Once Paul convinced himself that he was talking to “good guys” and not the “scammers” referred to in all the articles we provided him to prove otherwise, he fell for the “fees and expenses” ploy. Only $300 for the “transfer fee” and his winnings would be on the way to the bank. He’d confirmed his check-routing information. What likely saved his account from being looted was that after withdrawing the first $300 and wiring it via Western Union (scammers never accept traceable checks), he phoned his bank to let them know that $7.5 million would be “coming this afternoon.” Of course, the money didn’t show up, and Bank of America officers called him in for a personal lecture on the nature of this scam. They also closed his account.
Undaunted, Paul phoned the scammers to find out why the winnings hadn’t arrived. He was told he had mis-understood; he still needed to pay for closing costs, requiring another $500 — tomorrow. They conned him into repeating the routine — go to the bank, get money (more each time — $700, $1,000, $1,200, $1,500, on up to $3,000), wire the funds, go home to wait for the courier, nineteen times. Unbelievable? Some of the costs he was convinced to fund included insurance, state taxes, paying Mexican border guards, and paying policemen to deliver the cash to his home (once he’d advised that his checking account had been closed).
Paul’s anxiety, combined with the perceived minor risk of sending a few more dollars since he was already in so deep, and his diminished judgment, led him to overlook the fact that he was lied to at every step. He still believed these were legitimate agents.
4. The Refund Check
Finally, after months of this, I was able to get control of Paul’s funds and stop the payouts. But the scammers didn’t stop contacting him. They next told him, “We’re sorry you lost your opportunity for the sweepstakes winnings but we’ll be able to get your expense payments back to you.” Next came a $20,000 check — the first piece of paper ever provided — with instructions to deposit and “immediately withdraw $5,000 to pay our expenses and fee for negotiating this.” The check was obviously counterfeit, as confirmed within minutes by a bank officer, but the scammers had hoped he would deposit it without fanfare, and have enough existing funds or credit to cover a withdrawal to send them before their check bounced.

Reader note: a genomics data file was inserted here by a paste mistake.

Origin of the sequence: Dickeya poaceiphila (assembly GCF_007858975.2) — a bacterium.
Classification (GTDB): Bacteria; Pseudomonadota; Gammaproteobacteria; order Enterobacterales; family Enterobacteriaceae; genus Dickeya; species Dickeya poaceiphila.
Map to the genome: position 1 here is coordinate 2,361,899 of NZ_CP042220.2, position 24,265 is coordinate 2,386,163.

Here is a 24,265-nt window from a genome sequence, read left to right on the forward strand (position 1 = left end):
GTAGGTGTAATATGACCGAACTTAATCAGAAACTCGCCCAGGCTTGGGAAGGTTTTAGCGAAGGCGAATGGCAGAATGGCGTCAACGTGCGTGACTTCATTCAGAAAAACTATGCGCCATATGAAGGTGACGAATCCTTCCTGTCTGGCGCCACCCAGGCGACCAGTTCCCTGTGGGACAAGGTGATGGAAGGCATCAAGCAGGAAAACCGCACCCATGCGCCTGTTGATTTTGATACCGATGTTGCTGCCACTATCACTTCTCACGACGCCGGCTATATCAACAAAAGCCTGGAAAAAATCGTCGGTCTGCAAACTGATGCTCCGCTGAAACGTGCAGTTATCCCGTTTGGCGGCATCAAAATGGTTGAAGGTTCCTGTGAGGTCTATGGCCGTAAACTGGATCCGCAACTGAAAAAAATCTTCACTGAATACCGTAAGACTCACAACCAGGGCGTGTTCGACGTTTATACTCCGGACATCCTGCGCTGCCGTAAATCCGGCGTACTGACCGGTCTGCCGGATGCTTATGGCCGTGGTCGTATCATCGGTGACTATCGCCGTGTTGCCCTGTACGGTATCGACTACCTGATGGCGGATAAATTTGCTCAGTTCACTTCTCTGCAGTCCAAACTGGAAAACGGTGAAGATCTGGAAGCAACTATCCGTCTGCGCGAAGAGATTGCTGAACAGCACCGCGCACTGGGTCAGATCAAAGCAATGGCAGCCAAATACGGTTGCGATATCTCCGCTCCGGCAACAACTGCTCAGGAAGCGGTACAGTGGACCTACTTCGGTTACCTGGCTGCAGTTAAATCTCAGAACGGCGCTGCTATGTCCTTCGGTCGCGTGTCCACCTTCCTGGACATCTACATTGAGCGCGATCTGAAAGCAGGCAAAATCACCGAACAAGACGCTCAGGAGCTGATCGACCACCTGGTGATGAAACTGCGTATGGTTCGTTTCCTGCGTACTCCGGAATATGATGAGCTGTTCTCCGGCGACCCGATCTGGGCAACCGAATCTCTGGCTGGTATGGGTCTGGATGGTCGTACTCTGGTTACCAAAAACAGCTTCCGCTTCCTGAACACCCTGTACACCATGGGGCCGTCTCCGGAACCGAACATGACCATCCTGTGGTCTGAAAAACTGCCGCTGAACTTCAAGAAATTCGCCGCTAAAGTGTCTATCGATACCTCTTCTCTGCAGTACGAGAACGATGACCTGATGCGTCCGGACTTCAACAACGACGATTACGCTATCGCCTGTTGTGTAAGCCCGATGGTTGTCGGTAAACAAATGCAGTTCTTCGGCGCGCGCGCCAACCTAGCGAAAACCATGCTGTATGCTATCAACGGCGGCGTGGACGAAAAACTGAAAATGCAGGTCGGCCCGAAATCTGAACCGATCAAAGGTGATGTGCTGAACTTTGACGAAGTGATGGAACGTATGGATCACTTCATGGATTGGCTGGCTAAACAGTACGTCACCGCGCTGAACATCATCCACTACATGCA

What Can You Do?
If scammers have worked their way into the trust of a parent or other senior you care about, some steps which can help protect them and their funds are:
- Pay careful attention to the first evidence that the person is excited about windfall income.
- If at all possible, review checkbooks and bank records to see whether small checks (usually uncleared) are being remitted in response to mail or phone offers. That’s all the scammers need to begin.
- Attempt to obtain control (or at least cosign authority) of the victim’s accounts. Ensure that bank officers contact you directly when they detect suspicious withdrawals.
- Notify Western Union at the first evidence that money is being wired to a scammer. They will block transfers, although the scammers may find other ways to get at the victims’ money. My father’s team taught him about postal money orders and Wal-Mart Moneygrams.
- Telephone companies generally can restrict outgoing calls but not incoming calls. However, Verizon has a cell phone which can be limited to only 20 pre-programmed numbers. If necessary, cancel the victim’s phone account and offer the restricted phone as a replacement.
- Be sensitive, but stern. I allowed Paul’s irrational behavior to continue for months, assuming he would eventually come to his senses and recognize the scam, after losing some affordable money. Bad assumption!
The most disconcerting thing about this entire situation is that my proud and stubborn father — after five months of a major financial rip-off, the loss of control over his finances, and the loss of his telephone independence — still believes these guys were legitimate and that, but for his inability to get the “final” wiring instructions, he could have received his sweepstakes winnings. The only reason he didn’t is that people (mostly me) interfered in his affairs. It was an emotionally draining, distressing, and thankless task, but it had to be done. If there are seniors you care about in your life, be prepared to do the same.